SB: Yeah. That’s one thing that’s really fun about being a headliner and having longer sets is you can still do well, you can still do all of your material that you know is good. And then by doing that, you have a lot of trust with the audience. So what I do usually, if I’m doing an hour or 45 minutes, maybe about 20 or 30 minutes into my set, I’ll go, ‘OK. I have a couple of new things I want to try. We’ll see if they’re anything or not.’ And then I can just give it a go. If it gets anything, that means it’s worth working on and if it gets nothing, you just throw it away.
Are you rare in that you do it that way or am I just ignorant and didn’t know that most comics do it that way?
SB: I don’t know how rare it is. I know that not everybody does it like that because I think that it can be a bit stressful.
But for me, that’s the only way I can really decide what to work on because I don’t want to write a whole thing. It’s honestly, maybe, more about laziness. It’s like, ‘I don’t want to write a whole thing and then find out it doesn’t work and then have wasted my time writing something.’ So I usually have the very core of the idea that I’ll just try on stage and if that gets a laugh, then I’ll think about it more and try to build around it. I’m more of a pile on to a core idea as opposed to a sculptor that’s pulling away.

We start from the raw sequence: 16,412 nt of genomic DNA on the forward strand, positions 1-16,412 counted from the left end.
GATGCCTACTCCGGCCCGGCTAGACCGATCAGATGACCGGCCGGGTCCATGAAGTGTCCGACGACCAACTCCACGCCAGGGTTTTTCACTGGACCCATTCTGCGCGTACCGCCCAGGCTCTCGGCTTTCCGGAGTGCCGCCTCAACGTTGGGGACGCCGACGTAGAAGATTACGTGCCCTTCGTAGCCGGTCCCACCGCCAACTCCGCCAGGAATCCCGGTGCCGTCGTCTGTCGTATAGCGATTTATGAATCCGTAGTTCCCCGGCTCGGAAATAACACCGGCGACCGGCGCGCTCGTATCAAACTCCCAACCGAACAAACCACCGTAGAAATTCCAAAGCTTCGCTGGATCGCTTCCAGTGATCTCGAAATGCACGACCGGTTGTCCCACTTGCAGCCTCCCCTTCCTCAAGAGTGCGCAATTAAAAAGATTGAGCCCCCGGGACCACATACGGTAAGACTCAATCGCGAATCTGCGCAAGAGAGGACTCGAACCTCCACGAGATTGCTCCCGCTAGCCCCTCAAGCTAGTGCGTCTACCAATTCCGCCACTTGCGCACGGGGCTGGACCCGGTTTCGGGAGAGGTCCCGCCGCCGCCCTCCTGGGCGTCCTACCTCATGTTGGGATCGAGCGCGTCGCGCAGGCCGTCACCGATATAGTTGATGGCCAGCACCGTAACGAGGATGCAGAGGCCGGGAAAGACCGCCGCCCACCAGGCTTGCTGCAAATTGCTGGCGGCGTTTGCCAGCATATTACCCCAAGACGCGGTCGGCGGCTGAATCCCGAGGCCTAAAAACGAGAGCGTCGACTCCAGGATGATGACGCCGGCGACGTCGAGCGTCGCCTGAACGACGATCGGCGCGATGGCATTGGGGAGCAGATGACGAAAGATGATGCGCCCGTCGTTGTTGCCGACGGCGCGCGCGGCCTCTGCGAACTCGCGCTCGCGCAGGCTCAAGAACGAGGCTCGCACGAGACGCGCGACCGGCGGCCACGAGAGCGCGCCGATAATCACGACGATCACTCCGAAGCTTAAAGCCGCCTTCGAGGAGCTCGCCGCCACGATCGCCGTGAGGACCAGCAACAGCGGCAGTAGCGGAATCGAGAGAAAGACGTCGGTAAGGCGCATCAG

CBC sent out media screeners for Comedy Night with Rick Mercer and you are in the first episode. With Rick doing stand-up, then having comedians do a short set and then talk to him afterwards has a very late-night feel.
SB: I’m obsessed with Rick Mercer. I was a fan of him from Talking to Americans and from his initial rise in Canada. And then I was on tour with him with this JFL tour, which I was not supposed to be on. At the time, I was living in Halifax because I was writing on This Hour Has 22 Minutes and they were just about to start this huge cross country, Rick Mercer, Comedy Night in Canada tour. Debra DiGiovanni was one of the people on it and she was having some visa issues getting back into Canada. So they were starting on the East Coast and they were like, ‘OK, who’s around the East Coast right now that could fill in for a show or two while we wait for Debra to get her paperwork?’ They called me and were like, ‘Hey, can you come babysit Debra’s spot for a couple of nights?’
I said, ‘Of course, I would love to do that. So fun.’ The producer of 22 Minutes let me go and I did first couple shows and it was great. And then Debra still didn’t have her paperwork and they’re like, ‘OK, well let’s bring you all the way through to Ontario.’ And so they brought me there and then Debra came, and they let me stay for the whole tour, with Debra, as well, obviously. Rick was hosting and it was Ali Hassan, Ivan Decker, Debra, Rick and myself. It was really just so fun and so cool.
When he got the Comedy Night in Canada show, I was really excited and it’s really cool because I just really feel like he’s the perfect person to be in a position to do sort of a comedian Letterman-style conversation. I think Canada has always really wanted something like that. I can’t think of somebody that fits the bill more than Rick.
Images courtesy of Ashley Buck.